SUNY ESF Students Reflect on ReLeaf 2017

Sarah Tyo is a Forest Health student at SUNY ESF and Rachel Grumm is a recent grad of SUNY ESF working as an urban forestry aide for Syracuse Parks and Recreation under the direction of Steve Harris. Sarah and Rachel received scholarships from the Council to attend ReLeaf 2017.

Sarah Tyo
SUNY ESF Forest Health student Sarah Tyo

Sarah Tyo
I am very grateful to have been able to attend the 2017 ReLeaf Conference at St. John’s University in Queens. I participated in the Natural Areas Tour that visited Alley Pond Park in Queens. It was the first natural area of the five boroughs that I’d been to, and I couldn’t believe how much plant diversity there was and how many trees were growing there. It had felt like we were transported to a forest in the country, minus the few random sounds of car horns. The City’s efforts in planting native species were apparent as tulip trees, northern red oaks, and other native trees filled the canopy. The tour was also a great way to get our legs moving.

During Friday’s lunch I was able to attend the first-ever ReLeaf Women’s Summit where anyone was welcome to sit and talk about being a woman in a male-dominated career field. It was a great way to meet other women who are established as professionals in urban forestry and hear about their experiences.

I attended the Saturday morning Forest Health and Research Update panel for the forests in NYC and Long Island. I have a personal interest in tree pests and pathogens, so I thought the panel was very informative and eye opening! A DEC Forest Health specialist went through the major threats facing our forests such as oak wilt, Asian longhorned beetle, hemlock woolly adelgid, and many more! In New York we currently have a good number of pests feeding on our trees that we all need to be aware of and address.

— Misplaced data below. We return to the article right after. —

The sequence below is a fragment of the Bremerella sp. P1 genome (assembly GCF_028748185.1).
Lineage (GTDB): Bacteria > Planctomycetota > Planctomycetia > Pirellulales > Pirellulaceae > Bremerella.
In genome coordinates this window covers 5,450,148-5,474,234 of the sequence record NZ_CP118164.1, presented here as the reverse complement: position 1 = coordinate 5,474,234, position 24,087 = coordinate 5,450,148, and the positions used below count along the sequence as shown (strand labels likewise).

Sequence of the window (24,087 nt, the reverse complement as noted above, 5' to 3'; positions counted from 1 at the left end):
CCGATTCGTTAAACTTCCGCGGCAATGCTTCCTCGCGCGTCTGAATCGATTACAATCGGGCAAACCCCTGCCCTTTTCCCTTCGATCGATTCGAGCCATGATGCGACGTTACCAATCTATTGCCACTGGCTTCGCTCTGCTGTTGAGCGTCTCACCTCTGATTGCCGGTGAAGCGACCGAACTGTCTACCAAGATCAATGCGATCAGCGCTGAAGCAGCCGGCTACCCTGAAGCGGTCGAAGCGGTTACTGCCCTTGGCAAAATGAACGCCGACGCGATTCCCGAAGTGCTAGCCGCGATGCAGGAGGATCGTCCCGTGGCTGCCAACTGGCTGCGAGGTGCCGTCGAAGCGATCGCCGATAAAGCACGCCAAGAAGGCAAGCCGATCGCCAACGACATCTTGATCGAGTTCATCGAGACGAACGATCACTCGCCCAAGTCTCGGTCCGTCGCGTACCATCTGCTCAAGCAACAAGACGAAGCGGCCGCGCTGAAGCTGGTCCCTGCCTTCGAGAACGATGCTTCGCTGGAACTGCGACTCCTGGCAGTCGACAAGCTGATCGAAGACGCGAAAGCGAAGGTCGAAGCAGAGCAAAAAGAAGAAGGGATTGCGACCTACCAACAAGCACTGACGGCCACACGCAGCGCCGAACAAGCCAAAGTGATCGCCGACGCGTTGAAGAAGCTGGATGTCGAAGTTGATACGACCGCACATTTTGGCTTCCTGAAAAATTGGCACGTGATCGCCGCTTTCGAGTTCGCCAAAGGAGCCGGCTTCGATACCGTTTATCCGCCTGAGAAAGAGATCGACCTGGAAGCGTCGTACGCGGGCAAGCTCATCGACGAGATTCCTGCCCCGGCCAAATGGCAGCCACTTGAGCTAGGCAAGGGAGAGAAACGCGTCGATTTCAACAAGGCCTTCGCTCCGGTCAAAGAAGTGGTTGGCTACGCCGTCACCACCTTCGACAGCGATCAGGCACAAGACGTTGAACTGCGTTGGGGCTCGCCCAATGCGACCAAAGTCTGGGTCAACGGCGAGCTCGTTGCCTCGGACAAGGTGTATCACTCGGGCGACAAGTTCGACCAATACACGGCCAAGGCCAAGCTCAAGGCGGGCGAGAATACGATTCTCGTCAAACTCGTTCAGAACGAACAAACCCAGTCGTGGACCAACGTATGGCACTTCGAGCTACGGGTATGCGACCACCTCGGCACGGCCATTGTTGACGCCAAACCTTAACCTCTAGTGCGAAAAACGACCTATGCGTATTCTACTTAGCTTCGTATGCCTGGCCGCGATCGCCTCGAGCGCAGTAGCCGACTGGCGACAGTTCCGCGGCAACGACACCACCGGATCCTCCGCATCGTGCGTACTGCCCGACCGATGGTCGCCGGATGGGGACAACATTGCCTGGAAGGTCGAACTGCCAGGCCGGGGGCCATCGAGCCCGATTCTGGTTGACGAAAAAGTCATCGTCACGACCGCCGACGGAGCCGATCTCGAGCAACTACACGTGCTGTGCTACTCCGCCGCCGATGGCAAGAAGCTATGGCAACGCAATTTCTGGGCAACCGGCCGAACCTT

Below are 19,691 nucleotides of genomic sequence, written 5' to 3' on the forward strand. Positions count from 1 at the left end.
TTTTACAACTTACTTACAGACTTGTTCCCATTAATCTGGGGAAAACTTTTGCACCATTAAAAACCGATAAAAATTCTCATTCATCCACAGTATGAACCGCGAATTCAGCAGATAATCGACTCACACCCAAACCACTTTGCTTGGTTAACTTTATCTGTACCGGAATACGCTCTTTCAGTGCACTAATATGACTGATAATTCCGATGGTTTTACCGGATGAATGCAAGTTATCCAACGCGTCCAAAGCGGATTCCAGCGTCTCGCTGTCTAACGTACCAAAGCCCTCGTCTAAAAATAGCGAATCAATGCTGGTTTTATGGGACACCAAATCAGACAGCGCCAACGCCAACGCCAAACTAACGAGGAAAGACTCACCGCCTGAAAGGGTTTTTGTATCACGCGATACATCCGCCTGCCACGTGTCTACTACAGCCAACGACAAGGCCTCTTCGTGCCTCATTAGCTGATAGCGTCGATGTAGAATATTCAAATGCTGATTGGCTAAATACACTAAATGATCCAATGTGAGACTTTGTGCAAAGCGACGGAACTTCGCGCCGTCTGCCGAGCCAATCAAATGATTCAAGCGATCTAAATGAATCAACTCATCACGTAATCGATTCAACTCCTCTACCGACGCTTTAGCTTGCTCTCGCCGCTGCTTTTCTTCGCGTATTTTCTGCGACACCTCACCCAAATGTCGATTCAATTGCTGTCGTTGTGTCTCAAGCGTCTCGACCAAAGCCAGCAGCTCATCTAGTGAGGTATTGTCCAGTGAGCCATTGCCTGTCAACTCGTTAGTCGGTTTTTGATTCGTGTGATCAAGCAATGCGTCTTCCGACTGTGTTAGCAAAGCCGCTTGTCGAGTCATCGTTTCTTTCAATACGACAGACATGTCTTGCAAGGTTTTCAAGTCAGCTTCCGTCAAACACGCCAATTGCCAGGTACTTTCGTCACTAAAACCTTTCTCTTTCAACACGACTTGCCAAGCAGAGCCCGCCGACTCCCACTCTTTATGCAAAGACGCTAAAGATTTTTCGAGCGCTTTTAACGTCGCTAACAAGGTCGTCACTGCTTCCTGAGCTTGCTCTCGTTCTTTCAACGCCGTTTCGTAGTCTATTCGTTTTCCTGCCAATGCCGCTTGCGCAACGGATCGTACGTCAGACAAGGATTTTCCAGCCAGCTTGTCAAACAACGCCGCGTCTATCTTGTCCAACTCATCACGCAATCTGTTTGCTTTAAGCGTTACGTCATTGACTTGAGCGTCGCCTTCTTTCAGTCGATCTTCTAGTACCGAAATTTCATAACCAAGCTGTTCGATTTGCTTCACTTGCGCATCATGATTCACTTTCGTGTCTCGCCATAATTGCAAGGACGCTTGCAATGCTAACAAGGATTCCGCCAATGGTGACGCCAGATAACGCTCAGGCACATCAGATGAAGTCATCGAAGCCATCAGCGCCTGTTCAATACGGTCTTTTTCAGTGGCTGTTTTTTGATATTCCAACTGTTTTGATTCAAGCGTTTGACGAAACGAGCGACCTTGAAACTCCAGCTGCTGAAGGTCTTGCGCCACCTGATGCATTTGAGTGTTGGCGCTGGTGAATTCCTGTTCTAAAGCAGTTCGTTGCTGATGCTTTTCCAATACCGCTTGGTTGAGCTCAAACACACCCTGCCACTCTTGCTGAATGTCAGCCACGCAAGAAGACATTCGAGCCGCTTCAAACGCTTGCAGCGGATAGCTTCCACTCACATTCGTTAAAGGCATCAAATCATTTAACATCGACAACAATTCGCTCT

These experiences, along with other panels and activities at this year’s ReLeaf Conference, made it an event that I will not forget. A big thank you to everyone who helped put this conference together and came to present! I thoroughly enjoyed my first conference and I am looking forward to next year’s. I hope to see you all there.

Rachel Grumm and Colby
Rachel Grumm and Colby

Rachel Grumm
The conference was an amazing experience and I was honored to be given the opportunity to be a part of it. This experience was exactly what I needed as I’m working to set up my career path. I’ve really enjoyed the work I’ve done so far as part of my introduction to the urban forestry field and this event solidified the fact that this field is where my career is going. What excites me the most about urban forestry is that it’s such a diverse field aimed at bettering the surrounding environment and community.